Have you heard of hydroponics yet? Are you at all curious about this popular new way of growing a garden?
Well, then, I have something exciting to share with you today! Chris Wimmer is an urban hydroponic hobbyist who uses hydroponics to maximize his 400 square foot yard, and extend the short growing season in Chicago, where he lives.
Chris has written a guest post for me today, all about this popular new gardening method. It’s pretty cool stuff, Gentle Reader, and I know that you’re going to enjoy learning a bit more about it. Be sure to note, at the end of this post, a most generous and fascinating FREEBIE that Chris has offered to you!
I’ll be quiet now, and turn this space over to Chris:
What is hydroponics?
Hydroponic gardening is a great and fun way to grow your vegetables, herbs, fruits, and flowers in a more controlled way.
The easiest way for me to explain hydroponics to people is to say that it is gardening without dirt. This usually gets their attention right away and gives them a puzzled look. An inert ‘medium’ such as rockwool, coco coir, or clay pellets are used in place of soil. The medium provides a place for the roots to form and grip but does not give of any nutrients to the plants.
The plants instead gets their nutrients from a nutrient-rich water solution which the roots either sit in, or is pumped over the roots. Below is a simple deep water culture or lettuce raft:
What are the Benefits of Hydroponics?
I have seen well over twenty benefits listed for hydroponic growing but here are my personal top 5:
- I can grow more plants per square foot of space.
- Systems can be automated. (For example, I feel very comfortable checking my plants just once a week if necessary.)
- My kids seem to be more interested in helping me with hydroponics than my dirt garden.
- I can grow inside during the Chicago winter.
- Hydroponics gives me something cool to talk about that many people are really intrigued by.
3 Ways to Use Hydroponics (without going all-in!)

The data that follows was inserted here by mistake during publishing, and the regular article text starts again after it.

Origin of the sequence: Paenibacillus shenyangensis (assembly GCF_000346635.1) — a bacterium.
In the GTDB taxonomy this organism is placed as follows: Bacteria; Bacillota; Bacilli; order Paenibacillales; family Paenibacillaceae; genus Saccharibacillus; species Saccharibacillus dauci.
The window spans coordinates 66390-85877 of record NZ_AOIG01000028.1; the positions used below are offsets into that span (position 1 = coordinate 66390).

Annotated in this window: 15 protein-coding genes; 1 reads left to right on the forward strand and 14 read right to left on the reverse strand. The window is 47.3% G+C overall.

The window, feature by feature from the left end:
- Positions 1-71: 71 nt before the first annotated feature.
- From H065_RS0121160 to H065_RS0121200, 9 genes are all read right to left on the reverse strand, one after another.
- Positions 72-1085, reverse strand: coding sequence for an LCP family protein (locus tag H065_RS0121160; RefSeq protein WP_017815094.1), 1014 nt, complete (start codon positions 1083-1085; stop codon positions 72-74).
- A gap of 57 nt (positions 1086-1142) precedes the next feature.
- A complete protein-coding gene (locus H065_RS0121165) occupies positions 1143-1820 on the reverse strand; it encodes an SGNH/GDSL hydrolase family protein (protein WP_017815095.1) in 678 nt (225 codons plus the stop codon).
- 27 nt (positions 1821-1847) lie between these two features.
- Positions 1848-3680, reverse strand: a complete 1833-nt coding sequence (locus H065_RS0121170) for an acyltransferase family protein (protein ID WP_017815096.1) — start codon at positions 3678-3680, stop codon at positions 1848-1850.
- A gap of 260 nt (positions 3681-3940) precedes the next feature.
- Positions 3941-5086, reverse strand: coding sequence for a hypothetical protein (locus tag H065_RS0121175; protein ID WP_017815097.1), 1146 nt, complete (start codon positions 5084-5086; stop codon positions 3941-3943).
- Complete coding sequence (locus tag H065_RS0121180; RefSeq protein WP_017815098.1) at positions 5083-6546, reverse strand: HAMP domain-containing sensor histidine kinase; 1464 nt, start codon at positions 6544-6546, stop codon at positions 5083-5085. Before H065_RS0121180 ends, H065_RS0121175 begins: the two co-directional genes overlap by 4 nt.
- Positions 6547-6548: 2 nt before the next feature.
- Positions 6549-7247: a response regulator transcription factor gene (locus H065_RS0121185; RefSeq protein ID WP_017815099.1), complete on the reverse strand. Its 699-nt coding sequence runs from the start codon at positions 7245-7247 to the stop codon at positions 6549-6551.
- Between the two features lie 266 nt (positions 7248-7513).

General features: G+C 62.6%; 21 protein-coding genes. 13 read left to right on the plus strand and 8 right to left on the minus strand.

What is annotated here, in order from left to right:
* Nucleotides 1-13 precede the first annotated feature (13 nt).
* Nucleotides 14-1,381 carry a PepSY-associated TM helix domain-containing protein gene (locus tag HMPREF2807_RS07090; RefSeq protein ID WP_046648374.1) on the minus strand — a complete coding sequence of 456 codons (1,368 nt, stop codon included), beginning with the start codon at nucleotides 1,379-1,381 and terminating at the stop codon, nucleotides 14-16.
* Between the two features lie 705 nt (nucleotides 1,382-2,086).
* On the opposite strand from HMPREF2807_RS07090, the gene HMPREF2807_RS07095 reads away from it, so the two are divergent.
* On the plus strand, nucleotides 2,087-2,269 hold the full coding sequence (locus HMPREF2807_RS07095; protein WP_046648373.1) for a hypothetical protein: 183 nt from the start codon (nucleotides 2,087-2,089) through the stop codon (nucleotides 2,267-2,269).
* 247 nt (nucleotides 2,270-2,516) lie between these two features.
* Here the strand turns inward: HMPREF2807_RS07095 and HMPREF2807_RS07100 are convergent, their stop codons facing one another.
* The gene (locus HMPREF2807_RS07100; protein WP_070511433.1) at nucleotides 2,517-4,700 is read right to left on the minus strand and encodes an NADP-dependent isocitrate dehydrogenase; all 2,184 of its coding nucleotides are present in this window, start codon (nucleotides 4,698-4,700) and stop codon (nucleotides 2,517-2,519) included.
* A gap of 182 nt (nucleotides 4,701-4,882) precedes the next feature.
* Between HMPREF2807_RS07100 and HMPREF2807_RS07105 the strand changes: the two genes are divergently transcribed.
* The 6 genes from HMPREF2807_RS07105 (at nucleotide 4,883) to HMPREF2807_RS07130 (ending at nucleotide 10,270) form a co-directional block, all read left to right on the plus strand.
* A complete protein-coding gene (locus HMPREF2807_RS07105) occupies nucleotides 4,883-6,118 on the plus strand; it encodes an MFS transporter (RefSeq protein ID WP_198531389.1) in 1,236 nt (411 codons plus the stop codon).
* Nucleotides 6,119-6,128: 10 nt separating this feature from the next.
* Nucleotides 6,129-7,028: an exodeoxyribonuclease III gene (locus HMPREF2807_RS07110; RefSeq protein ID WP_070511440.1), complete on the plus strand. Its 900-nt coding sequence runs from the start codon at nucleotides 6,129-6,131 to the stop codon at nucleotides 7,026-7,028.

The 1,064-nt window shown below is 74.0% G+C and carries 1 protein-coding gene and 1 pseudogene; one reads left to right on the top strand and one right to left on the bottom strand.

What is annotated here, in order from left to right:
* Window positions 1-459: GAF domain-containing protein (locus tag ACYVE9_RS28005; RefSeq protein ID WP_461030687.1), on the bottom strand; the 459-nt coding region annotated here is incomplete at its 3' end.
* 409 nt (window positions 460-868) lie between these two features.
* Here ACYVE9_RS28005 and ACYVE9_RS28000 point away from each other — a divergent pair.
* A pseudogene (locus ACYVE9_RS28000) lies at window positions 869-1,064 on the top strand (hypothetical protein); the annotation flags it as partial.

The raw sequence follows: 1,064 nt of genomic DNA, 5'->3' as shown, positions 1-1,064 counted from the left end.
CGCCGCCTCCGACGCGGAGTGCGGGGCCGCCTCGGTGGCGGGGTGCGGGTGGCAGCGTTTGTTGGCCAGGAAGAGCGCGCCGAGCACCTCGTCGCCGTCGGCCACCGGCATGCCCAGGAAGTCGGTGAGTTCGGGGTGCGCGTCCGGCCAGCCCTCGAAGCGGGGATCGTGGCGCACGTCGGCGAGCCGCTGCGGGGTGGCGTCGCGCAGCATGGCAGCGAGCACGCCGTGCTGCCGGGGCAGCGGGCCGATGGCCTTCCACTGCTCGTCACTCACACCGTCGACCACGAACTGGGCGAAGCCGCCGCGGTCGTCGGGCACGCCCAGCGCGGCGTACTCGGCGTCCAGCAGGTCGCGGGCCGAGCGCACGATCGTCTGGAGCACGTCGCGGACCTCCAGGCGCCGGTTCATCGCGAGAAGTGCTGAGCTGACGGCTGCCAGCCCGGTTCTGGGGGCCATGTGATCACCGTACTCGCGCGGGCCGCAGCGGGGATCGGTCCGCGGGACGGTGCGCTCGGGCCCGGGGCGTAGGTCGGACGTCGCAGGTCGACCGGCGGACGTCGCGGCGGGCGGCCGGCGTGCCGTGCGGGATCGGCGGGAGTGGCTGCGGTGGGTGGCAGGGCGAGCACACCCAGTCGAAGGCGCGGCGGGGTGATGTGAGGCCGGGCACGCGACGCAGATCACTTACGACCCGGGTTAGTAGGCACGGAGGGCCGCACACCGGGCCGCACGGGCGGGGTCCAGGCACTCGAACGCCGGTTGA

So just in case you aren’t ready to completely redo your spring gardening plans and build a full scale hydroponic garden, here are 3 ways you can benefit from hydroponics without going all-in.
Baby steps are cool, right?
1) Improve your watering system
Gardening with hydroponics doesn’t have exclusive rights to dripper systems. In fact, most dripper systems are used in traditional soil gardens. A hydroponic water supply is kept in a reservoir and pumped over the plants. However, a really simple way to water a standard garden is dedicating a faucet in your yard as your water source for your dripper. Adjusting the drippers and adding a simple water timer will let you optimize your watering. Once it’s set you can actually take a summer vacation without relying on your brown thumb neighbor to watch your garden!
2) pH soil testing
One of the biggest realizations I had once I started hydroponics was the impact of the pH levels on the health of my plants. When was the last time you tested the pH of your soil?
My answer was never.
I learned in hydroponics that no matter how well you managed your liquid fertilizer, it could all be undone by pH issues. Plants need many types of nutrients even beyond the Macro nutrients of Potassium (K), Phosphorous (P), and Nitrogen (N). However, if pH is outside of 5.5 to 6.5, the nutrients might as well not even be there. Plants simply can’t utilize it when the pH is out of whack.
Testing kits like the one below for soil or hydroponics cost between $10 and $20 and are a great investment.
3) Trick your kids into gardening!
If you have kids, the educational value of showing them true garden to table is amazing! So many rich teaching points that can last them a lifetime are available through gardening. However, some kids just aren’t interested. Last year, this was the case with my oldest.
I still planted a mixed garden of soil and hydroponics as I enjoy both forms. I noticed that my daughter would help build, plant, and tend the hydroponic garden but would completely ignore the rest.
When I asked her why she gave me two reasons: First, my little princess didn’t want to get ‘dirty’ in the traditional garden. Second, she said the hydroponic watering system was like a ‘cool science experiment’.
Whatever it takes, right?
While your kids might be different, it’s great to provide them different ways to get interested and hooked on gardening.
One more way to get into hydroponics!
Spring is always a time for renewal and new projects. So if you are interested in jumping into hydroponics, I just completed a spring hydroponic growing guide and would like to offer it to everyone at vomitingchicken.com for free (that’s you, my Gentle Readers!). It covers all the basics of hydroponics, what questions you should answer before you start, and even a couple easy-to-build systems that will support herbs, tomatoes, lettuce, and other leafy greens.
If you’d like free access to this Spring Hydroponic Growing Guide, just click here.
Thanks again to Chris, er, that is Captain Hydroponics, for this guest post and for this Spring Planting Guide. I’m intrigued by hydroponics and I’m loving learning more about it!
Don’t forget to enter this awesome giveaway for the copy of the signed New Artisan Bread in 5 Cookbook that I’ve got going . . . remember that you can enter every day, to increase your chances of winning!
As is my wont, I’m popping in to Jill’s fun event over at The Prairie Homestead, and linking this post up with her barn hop. Come on over, ya’all!
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